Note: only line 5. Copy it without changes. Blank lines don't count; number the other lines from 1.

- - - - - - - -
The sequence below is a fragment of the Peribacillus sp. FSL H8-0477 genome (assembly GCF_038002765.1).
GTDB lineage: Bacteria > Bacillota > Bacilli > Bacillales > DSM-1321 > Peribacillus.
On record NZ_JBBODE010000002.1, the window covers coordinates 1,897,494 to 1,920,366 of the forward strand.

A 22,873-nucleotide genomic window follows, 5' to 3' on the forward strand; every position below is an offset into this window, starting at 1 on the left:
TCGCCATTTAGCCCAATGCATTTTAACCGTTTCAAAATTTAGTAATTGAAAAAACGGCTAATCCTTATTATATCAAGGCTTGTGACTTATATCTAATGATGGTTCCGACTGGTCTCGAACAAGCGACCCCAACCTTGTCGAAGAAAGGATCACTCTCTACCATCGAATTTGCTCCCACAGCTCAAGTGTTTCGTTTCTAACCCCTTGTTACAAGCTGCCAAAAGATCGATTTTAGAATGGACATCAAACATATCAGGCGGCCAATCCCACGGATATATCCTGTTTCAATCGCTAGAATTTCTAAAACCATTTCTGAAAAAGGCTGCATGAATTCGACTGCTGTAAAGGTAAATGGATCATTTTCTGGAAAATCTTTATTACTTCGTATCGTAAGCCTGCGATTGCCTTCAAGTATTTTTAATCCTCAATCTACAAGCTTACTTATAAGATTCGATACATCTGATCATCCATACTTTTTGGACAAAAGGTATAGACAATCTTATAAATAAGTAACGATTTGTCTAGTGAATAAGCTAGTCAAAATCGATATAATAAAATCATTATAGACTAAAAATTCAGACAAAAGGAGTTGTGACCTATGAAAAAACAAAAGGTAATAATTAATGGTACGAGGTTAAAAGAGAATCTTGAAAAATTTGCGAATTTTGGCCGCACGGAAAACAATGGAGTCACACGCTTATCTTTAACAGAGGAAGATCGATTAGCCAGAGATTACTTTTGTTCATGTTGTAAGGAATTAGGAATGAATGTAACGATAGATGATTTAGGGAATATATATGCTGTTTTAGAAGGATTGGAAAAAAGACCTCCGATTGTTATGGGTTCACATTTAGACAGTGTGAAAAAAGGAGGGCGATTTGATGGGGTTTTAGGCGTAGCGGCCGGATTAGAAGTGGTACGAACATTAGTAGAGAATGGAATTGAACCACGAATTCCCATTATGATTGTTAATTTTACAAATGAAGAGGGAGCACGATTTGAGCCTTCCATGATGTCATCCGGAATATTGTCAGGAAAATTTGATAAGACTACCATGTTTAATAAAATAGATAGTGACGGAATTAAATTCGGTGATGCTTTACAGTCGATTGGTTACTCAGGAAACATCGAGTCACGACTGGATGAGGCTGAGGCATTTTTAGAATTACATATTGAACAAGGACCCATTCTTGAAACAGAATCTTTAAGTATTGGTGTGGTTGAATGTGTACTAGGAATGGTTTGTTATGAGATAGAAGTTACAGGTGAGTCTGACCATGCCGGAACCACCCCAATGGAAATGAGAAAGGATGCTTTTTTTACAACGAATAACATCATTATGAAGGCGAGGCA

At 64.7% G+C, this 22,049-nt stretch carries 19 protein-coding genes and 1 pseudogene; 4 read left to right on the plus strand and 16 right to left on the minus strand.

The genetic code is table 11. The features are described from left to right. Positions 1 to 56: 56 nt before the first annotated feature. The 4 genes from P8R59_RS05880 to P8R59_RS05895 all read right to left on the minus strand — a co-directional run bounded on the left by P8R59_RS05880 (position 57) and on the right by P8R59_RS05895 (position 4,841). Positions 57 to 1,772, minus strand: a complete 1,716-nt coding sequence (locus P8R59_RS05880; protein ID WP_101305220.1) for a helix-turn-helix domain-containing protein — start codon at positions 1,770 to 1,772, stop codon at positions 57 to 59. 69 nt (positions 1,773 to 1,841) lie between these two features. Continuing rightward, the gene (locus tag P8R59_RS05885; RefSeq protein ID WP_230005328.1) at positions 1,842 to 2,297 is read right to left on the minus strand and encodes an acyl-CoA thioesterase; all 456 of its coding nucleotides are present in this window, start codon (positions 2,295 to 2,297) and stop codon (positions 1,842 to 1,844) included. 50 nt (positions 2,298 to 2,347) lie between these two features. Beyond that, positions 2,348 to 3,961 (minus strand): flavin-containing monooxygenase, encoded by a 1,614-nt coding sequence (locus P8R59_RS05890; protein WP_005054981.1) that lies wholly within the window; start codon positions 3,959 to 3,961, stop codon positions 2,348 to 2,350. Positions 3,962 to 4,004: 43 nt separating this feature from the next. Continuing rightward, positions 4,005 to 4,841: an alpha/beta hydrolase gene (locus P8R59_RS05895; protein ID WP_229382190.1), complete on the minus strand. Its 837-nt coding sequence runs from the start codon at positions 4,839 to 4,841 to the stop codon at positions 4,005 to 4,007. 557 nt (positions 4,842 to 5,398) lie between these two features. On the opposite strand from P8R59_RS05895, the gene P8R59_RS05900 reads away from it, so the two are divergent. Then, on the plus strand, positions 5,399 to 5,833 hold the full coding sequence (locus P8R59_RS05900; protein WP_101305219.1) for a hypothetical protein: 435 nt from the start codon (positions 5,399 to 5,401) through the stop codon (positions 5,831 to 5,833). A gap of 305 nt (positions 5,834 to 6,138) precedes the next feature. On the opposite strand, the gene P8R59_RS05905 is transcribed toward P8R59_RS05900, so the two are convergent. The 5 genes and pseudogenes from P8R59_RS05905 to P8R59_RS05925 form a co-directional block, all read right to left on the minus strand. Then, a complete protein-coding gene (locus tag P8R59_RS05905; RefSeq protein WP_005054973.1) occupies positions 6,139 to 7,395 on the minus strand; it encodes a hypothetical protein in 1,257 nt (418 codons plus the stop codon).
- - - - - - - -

TCGCCATTTAGCCCAATGCATTTTAACCGTTTCAAAATTTAGTAATTGAAAAAACGGCTAATCCTTATTATATCAAGGCTTGTGACTTATATCTAATGATGGTTCCGACTGGTCTCGAACAAGCGACCCCAACCTTGTCGAAGAAAGGATCACTCTCTACCATCGAATTTGCTCCCACAGCTCAAGTGTTTCGTTTCTAACCCCTTGTTACAAGCTGCCAAAAGATCGATTTTAGAATGGACATCAAACATATCAGGCGGCCAATCCCACGGATATATCCTGTTTCAATCGCTAGAATTTCTAAAACCATTTCTGAAAAAGGCTGCATGAATTCGACTGCTGTAAAGGTAAATGGATCATTTTCTGGAAAATCTTTATTACTTCGTATCGTAAGCCTGCGATTGCCTTCAAGTATTTTTAATCCTCAATCTACAAGCTTACTTATAAGATTCGATACATCTGATCATCCATACTTTTTGGACAAAAGGTATAGACAATCTTATAAATAAGTAACGATTTGTCTAGTGAATAAGCTAGTCAAAATCGATATAATAAAATCATTATAGACTAAAAATTCAGACAAAAGGAGTTGTGACCTATGAAAAAACAAAAGGTAATAATTAATGGTACGAGGTTAAAAGAGAATCTTGAAAAATTTGCGAATTTTGGCCGCACGGAAAACAATGGAGTCACACGCTTATCTTTAACAGAGGAAGATCGATTAGCCAGAGATTACTTTTGTTCATGTTGTAAGGAATTAGGAATGAATGTAACGATAGATGATTTAGGGAATATATATGCTGTTTTAGAAGGATTGGAAAAAAGACCTCCGATTGTTATGGGTTCACATTTAGACAGTGTGAAAAAAGGAGGGCGATTTGATGGGGTTTTAGGCGTAGCGGCCGGATTAGAAGTGGTACGAACATTAGTAGAGAATGGAATTGAACCACGAATTCCCATTATGATTGTTAATTTTACAAATGAAGAGGGAGCACGATTTGAGCCTTCCATGATGTCATCCGGAATATTGTCAGGAAAATTTGATAAGACTACCATGTTTAATAAAATAGATAGTGACGGAATTAAATTCGGTGATGCTTTACAGTCGATTGGTTACTCAGGAAACATCGAGTCACGACTGGATGAGGCTGAGGCATTTTTAGAATTACATATTGAACAAGGACCCATTCTTGAAACAGAATCTTTAAGTATTGGTGTGGTTGAATGTGTACTAGGAATGGTTTGTTATGAGATAGAAGTTACAGGTGAGTCTGACCATGCCGGAACCACCCCAATGGAAATGAGAAAGGATGCTTTTTTTACAACGAATAACATCATTATGAAGGCGAGGCA